Windlines Opening

(11am 19 September 2011, Scout Place Circular Quay)

Good morning, everyone. Welcome. I'd like firstly to acknowledge the traditional owners of this land, and pay my respects to the Elders, both past and present.

I would also like to acknowledge Major General Michael Jeffery, AC, AO, CVOC, National President of Scouts Australia and I especially welcome Dick Smith AO and Pip Smith, whose generosity made this wonderful sculpture possible, and also, of course, the two artists, Jennifer Turpin and Michaelie Crawford.

It celebrates - albeit a little after the event! - the 2008 centenary of Scouting in Australia. The movement has undergone significant changes in those 100 years but it continues to develop skills of observation, self-reliance, resourcefulness and respect for the environment in young Australians.

Like the City of Sydney, the Scouts are concerned with climate change and the challenge to live within our environmental means, and the movement is now working towards making all its halls and campsites self-sufficient for water and energy.

This sculpture reflects some of those environmental concerns, harnessing the natural power of the wind and drawing attention to some of the sites in the Sydney area that have special significance for the scouting movement.

Its siting here also reflects the City's determination to bring art out of the galleries and into our public spaces, to create a more engaging and interesting urban environment.

Successful public art, which stands the test of generations, needs to be site specific and it needs to have real meaning.

The Public Art Policy which the City has formulated sets as our benchmarks excellence, innovation and relevance to place - criteria which I think this work admirably fulfils.

It speaks to us of vitality, adventure and challenge and it activates this space in a new and exciting way.

I would like to thank all of those involved in the project:

  • Dick and Pip Smith, whose generosity has made it possible;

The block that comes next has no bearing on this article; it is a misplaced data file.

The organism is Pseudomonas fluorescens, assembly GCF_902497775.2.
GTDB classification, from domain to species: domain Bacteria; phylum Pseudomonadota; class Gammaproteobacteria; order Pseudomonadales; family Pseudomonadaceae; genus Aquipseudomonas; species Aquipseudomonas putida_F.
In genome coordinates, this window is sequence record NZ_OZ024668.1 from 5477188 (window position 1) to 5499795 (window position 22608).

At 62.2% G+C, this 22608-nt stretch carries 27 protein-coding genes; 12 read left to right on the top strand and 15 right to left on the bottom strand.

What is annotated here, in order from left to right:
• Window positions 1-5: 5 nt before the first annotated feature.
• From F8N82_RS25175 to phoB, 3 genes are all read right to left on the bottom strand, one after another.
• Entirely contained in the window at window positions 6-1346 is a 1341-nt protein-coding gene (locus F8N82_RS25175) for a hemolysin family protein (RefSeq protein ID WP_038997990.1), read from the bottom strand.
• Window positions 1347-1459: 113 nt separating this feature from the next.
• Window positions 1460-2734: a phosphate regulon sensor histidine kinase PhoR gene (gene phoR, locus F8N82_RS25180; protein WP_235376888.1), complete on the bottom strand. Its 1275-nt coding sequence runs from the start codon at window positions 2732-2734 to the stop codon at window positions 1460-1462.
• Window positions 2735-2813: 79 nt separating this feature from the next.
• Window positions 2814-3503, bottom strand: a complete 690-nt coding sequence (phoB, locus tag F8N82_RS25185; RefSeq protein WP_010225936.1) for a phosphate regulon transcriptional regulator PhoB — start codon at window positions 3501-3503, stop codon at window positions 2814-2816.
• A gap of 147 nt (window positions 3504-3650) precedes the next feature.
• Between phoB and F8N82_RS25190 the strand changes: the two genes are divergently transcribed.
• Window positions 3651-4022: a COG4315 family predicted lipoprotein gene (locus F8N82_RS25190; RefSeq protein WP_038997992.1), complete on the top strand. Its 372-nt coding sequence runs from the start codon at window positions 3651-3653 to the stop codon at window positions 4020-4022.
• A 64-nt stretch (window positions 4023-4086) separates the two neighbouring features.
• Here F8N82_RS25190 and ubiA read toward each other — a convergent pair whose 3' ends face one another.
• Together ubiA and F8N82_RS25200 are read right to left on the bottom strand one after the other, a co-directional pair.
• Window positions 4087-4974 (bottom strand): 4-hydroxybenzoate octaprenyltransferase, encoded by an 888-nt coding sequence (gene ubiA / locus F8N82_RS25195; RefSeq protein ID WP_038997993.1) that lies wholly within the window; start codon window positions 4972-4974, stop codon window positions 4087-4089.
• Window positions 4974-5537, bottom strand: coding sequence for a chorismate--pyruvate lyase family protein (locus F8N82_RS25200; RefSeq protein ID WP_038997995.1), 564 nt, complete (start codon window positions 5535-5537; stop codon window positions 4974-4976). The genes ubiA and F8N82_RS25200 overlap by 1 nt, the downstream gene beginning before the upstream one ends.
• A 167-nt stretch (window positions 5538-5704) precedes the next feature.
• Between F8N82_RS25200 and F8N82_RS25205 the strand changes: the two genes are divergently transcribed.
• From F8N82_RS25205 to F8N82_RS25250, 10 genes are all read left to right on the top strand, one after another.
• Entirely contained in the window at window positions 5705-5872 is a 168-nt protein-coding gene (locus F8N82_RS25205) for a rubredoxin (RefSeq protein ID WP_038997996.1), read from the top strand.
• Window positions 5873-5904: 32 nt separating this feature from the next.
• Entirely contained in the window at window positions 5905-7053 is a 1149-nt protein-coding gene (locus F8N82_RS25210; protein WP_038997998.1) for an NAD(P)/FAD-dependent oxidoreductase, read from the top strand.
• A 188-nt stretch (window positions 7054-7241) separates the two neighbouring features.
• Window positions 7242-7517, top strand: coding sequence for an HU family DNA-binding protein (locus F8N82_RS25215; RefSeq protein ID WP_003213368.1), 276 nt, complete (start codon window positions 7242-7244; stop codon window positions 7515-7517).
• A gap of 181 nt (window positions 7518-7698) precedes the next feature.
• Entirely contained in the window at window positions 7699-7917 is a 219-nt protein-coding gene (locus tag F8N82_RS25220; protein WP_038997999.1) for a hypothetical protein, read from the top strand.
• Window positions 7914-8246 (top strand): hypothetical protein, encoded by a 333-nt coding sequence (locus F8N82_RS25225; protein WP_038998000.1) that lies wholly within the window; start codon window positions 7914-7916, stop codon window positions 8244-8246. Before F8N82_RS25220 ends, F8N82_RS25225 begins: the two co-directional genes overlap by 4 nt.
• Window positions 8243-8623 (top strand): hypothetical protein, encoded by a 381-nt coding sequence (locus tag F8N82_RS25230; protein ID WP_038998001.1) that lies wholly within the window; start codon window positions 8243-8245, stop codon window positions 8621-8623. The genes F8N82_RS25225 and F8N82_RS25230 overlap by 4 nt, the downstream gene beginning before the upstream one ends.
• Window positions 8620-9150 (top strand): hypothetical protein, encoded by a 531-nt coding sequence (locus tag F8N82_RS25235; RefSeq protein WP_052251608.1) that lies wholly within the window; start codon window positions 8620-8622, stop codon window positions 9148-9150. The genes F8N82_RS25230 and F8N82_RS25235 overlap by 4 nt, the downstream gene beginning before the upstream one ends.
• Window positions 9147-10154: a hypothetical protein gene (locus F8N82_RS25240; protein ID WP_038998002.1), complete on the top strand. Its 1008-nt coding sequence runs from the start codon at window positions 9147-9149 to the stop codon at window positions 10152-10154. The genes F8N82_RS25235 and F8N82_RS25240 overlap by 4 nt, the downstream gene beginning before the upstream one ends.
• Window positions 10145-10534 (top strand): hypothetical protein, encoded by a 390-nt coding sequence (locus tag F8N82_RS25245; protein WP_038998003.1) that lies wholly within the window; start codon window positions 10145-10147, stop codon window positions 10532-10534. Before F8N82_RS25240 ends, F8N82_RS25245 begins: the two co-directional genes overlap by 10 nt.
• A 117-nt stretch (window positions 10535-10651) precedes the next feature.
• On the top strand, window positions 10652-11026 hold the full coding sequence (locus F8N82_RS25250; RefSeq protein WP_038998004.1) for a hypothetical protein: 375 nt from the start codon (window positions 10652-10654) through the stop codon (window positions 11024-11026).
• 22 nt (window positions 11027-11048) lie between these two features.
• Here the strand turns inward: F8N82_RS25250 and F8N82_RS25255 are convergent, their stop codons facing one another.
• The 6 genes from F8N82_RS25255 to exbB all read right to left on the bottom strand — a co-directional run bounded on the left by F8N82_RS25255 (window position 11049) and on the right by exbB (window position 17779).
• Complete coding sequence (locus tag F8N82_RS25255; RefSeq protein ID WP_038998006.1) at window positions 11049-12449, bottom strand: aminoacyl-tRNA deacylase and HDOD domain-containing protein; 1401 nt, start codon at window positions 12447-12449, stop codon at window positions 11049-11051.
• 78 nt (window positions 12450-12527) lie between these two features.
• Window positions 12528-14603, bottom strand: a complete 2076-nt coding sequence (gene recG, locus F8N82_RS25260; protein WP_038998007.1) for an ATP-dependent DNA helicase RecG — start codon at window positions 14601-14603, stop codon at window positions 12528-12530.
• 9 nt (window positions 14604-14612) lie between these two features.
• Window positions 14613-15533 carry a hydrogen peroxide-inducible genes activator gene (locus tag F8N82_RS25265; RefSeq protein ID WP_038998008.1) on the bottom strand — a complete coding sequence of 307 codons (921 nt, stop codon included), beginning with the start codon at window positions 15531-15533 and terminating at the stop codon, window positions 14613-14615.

• Anne Loxley, who was our public art consultant, drawing up a short list of artists to compete for the project;
  • the project control group, including the City's Project Managers Rob Muek and Glenn Wallace, Director of Design, Bridget Smyth and public art program manager, Eva Rodriguez-Riestra, as well as manager of City Infrastructure, George Angelis, and City Projects Design Manager, Chris Thomas; and
  • The City's Public Art Advisory Panel.

Special thanks are also due to our two major contractors: firstly John Kell from Hycast Metals whose team produced the extraordinary stainless steel mast and vane that move so gracefully above and Sam and Alex Harb from Sam the Paving Man whose team of perfectionists finished the paving to the high quality you can see here today.

I'd also like to acknowledge the support and hard work of Richard Miller, national Chief Executive of Scouts Australia, and also Dick Prince and Grant Sutton from Evans and Peck who provided their project management services gratis to the project.

I also thank the Scout Place Public Art Selection Committee:

  • Leon Parossien, AM, who chaired the committee;
  • Curator Felicity Fenner;
  • Artist Janet Laurence; all three from the City's Public Art Advisory Panel;
  • Robert Leece, AM, of Scouts Australia;
  • Richard Miller, National Chief Executive of Scouts Australia; and
  • Pip Smith, and her alternate John Leee.

Together, you, and the artists, have given us a great new addition to the growing gallery of public artworks in Sydney. Thank you.